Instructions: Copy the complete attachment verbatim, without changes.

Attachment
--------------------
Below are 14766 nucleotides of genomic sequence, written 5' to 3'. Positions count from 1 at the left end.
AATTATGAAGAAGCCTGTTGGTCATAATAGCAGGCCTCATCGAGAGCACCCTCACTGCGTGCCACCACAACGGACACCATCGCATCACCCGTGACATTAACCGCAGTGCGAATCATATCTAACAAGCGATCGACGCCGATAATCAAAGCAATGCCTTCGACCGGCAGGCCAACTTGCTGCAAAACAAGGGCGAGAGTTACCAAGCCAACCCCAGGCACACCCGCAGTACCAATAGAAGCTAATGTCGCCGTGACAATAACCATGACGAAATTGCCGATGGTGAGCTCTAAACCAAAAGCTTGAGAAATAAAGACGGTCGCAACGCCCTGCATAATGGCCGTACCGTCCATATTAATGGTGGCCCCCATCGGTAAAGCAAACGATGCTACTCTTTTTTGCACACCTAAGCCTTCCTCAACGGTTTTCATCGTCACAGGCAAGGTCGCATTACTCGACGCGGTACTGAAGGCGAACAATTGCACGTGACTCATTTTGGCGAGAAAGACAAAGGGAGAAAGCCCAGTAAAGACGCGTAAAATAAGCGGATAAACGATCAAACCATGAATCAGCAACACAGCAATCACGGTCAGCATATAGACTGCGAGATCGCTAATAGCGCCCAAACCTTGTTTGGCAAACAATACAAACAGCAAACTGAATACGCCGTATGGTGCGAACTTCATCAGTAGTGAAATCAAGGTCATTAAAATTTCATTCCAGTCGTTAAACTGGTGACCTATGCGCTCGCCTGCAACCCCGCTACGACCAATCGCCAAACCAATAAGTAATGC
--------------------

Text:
Below are 14766 nucleotides of genomic sequence, written 5' to 3'. Positions count from 1 at the left end.
AATTATGAAGAAGCCTGTTGGTCATAATAGCAGGCCTCATCGAGAGCACCCTCACTGCGTGCCACCACAACGGACACCATCGCATCACCCGTGACATTAACCGCAGTGCGAATCATATCTAACAAGCGATCGACGCCGATAATCAAAGCAATGCCTTCGACCGGCAGGCCAACTTGCTGCAAAACAAGGGCGAGAGTTACCAAGCCAACCCCAGGCACACCCGCAGTACCAATAGAAGCTAATGTCGCCGTGACAATAACCATGACGAAATTGCCGATGGTGAGCTCTAAACCAAAAGCTTGAGAAATAAAGACGGTCGCAACGCCCTGCATAATGGCCGTACCGTCCATATTAATGGTGGCCCCCATCGGTAAAGCAAACGATGCTACTCTTTTTTGCACACCTAAGCCTTCCTCAACGGTTTTCATCGTCACAGGCAAGGTCGCATTACTCGACGCGGTACTGAAGGCGAACAATTGCACGTGACTCATTTTGGCGAGAAAGACAAAGGGAGAAAGCCCAGTAAAGACGCGTAAAATAAGCGGATAAACGATCAAACCATGAATCAGCAACACAGCAATCACGGTCAGCATATAGACTGCGAGATCGCTAATAGCGCCCAAACCTTGTTTGGCAAACAATACAAACAGCAAACTGAATACGCCGTATGGTGCGAACTTCATCAGTAGTGAAATCAAGGTCATTAAAATTTCATTCCAGTCGTTAAACTGGTGACCTATGCGCTCGCCTGCAACCCCGCTACGACCAATCGCCAAACCAATAAGTAATGC